A Seaside Scene is divided into three plains—the lower two-thirds of the composition are occupied by a swirling white expanse of windswept grass, commanding the viewer’s gaze to follow the cool bite of the ocean breeze as it travels from the sea through the swaying brush. Winding through the field is a serpentine path, leading the viewer’s gaze to the coastline and then on to where two boats have set sail. The cresting waves and gulls overhead are delineated with sparing strokes. To the right, a rocky cliff and row of wind-stooped trees are rendered frankly in swaths of colour. As Wu Guanzhong said “Addition is simple. Artistic creation is so often rooted in the process of subtraction after addition—a so-called generalization and refinement.” A Seaside Scene reflects Wu Guangzhong’s mastery of Chinese landscape and imagery, striking a conceptual balance between realism and abstraction.

In the 1970s Wu Guanzhong was at his prime, with boundless enthusiasm to create—but for political reasons, he was restricted from painting. According to The Complete Works of Wu Guanzhong , Wu Guanzhong painted about 200 works in oil in the 1970s, but only around 30 gouaches and watercolours during that time. In May of 1990, Sin Hua Gallery celebrated its 10th anniversary. The artist, accompanied by his wife, traveled to Singapore to attend the opening ceremony of the exhibition entitled “Wu Guanzhong: Works in Watercolour and Gouache.” During this occasion, A Seaside Scene was hung behind the podium, indicating the place of great importance this work held for the artist.

A Riverbank (Lot 5) is another significant work created by Wu Guanzhong in 1980. This painting— conceived at the nexus of abstract beauty and formal prowess— decisively conveys the aesthetic concepts Wu wrote about in his essay On Abstract Aesthetics, published in the same year.

The artistic concept A Riverbank conveys is both situational and formal—furthermore, the painting’s captivating poetic grace moves even the average viewer. The composition is not precisely delineated, but rather expressed through Wu Guanzhong’s most representative “form” of expression—dots, lines, and swaths of paint and skillful use of colour. Wu renders a clear and tranquil river in the foreground, flanked by a bank dotted with white-walled homes capped with black tile roofs tucked amidst the foliage. Beyond, the trees bordering the mountains burst in autumnal reverie. The orange, gold, and deep green tones within the composition may seem hastily placed, but their patchwork arrangement has a charming effect—scattered about the gray tones, they appear all the more dazzling. Swift lines form the branches of the trees, enlivening the composition with a spirited tempo—this too is representative of Wu Guanzhong’s style.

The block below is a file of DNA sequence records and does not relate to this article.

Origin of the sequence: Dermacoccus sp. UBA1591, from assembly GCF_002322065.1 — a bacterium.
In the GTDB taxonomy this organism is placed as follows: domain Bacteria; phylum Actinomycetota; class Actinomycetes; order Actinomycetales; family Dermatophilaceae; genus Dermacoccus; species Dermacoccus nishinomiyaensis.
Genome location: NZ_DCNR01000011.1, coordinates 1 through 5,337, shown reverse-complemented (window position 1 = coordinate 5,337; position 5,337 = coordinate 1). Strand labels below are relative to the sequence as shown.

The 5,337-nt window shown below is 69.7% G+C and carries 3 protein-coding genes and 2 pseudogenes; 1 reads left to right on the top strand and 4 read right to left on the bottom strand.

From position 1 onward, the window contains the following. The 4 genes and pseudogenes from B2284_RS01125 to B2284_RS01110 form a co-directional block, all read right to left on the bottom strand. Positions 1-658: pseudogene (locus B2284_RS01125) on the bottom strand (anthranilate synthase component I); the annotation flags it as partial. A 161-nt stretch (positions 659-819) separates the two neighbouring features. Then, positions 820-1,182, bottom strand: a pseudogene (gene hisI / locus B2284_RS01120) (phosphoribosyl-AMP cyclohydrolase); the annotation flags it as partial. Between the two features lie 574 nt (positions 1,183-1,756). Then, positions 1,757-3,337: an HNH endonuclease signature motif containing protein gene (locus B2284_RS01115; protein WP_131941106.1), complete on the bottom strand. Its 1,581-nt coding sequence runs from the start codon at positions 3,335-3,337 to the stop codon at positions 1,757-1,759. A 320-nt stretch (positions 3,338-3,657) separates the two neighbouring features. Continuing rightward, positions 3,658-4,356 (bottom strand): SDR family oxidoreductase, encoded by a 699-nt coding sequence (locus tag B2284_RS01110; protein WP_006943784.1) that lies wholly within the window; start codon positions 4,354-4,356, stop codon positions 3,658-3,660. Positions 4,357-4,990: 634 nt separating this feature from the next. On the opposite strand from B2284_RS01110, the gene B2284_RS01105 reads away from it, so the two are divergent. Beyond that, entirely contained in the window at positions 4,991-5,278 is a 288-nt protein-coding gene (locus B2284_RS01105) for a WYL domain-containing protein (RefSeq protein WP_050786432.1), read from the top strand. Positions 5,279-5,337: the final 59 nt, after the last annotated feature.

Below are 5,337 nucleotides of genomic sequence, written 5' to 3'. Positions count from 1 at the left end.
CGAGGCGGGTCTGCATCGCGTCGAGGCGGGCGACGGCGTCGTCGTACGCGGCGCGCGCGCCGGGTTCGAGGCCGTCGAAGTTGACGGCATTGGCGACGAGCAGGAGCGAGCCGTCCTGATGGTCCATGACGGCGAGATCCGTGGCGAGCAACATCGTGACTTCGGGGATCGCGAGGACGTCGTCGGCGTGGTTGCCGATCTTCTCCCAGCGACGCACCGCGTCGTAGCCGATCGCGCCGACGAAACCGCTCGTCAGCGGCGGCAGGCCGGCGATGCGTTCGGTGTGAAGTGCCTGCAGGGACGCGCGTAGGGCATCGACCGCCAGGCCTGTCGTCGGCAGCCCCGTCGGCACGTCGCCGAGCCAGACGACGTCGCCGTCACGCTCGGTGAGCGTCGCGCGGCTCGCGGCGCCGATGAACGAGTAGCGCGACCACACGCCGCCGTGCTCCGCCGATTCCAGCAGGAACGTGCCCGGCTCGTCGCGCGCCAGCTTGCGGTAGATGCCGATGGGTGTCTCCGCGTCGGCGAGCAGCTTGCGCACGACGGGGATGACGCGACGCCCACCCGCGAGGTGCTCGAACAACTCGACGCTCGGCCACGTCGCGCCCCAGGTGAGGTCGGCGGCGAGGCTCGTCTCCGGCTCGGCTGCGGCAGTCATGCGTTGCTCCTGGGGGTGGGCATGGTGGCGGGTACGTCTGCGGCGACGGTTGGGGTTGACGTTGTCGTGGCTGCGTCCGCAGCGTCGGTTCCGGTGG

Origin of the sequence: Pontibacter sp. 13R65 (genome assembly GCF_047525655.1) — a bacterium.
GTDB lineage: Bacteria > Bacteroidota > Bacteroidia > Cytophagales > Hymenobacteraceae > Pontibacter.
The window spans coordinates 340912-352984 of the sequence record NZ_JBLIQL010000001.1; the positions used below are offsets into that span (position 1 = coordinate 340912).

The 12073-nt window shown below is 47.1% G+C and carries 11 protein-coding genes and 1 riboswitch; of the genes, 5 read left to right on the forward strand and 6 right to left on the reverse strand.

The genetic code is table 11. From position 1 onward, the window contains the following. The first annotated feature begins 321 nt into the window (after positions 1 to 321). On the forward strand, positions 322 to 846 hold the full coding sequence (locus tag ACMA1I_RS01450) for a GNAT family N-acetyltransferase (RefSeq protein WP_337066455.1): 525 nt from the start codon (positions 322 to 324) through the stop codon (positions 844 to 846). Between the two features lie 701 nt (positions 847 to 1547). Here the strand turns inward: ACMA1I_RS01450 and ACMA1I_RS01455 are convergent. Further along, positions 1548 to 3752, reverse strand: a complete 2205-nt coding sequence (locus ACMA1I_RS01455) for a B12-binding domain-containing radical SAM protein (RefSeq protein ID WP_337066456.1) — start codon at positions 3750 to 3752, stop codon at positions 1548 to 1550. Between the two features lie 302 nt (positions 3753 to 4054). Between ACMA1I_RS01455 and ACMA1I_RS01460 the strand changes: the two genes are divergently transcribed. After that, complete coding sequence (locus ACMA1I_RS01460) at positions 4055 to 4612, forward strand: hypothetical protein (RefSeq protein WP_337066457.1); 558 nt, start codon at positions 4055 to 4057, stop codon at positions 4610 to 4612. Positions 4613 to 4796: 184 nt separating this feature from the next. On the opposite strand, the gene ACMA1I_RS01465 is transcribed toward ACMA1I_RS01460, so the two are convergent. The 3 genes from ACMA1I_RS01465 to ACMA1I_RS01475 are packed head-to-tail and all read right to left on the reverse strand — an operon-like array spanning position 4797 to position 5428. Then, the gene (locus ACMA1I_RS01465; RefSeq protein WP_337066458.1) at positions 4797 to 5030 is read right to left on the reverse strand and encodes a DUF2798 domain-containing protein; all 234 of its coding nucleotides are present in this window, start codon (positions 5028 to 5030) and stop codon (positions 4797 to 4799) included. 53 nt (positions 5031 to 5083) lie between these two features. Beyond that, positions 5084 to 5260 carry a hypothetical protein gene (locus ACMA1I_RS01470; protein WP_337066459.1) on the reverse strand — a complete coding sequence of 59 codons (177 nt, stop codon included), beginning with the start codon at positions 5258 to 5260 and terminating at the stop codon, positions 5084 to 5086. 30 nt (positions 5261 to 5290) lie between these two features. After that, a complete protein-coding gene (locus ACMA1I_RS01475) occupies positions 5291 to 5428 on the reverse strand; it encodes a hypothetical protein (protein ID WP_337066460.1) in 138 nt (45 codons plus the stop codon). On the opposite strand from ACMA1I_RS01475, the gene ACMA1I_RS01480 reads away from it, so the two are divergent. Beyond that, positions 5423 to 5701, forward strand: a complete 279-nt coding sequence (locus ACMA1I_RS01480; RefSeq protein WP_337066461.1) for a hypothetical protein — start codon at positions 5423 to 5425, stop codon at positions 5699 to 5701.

While depicting a natural landscape, A Riverbank articulates the modern sensibilities and poetic sentiments of traditional Chinese landscape painting. Simultaneously, this work cleverly showcases the exquisite richness in texture and dimensionality of gouache as a medium, instilling the depicted landscape with dynamism and elegance. The form of the landscape emerges from this collection of structural and representational elements—dots, lines, swaths— imbuing the composition with a sense of abstract beauty and philosophical energy. As such, A Riverbank is not merely a rigid realistic recreation, nor is it confined by the limits of absolute formalism. Rather, the work occupies a space between worlds, seeking to intensify both form in concept and material formality, successfully unifying these elements of Wu Guanzhong’s original style of artistic expression.

From A Seaside Scene and A Riverbank , Wu Guanzhong’s landscapes have not deviated in their aesthetic sensibility. In his works, emotional appeal and visual form compliment and stimulate one another to achieve widespread approval from experts and passersby alike. Wu Guanzhong’s landscapes transcend time and space, beckoning viewers to succumb to a sublime visual experience.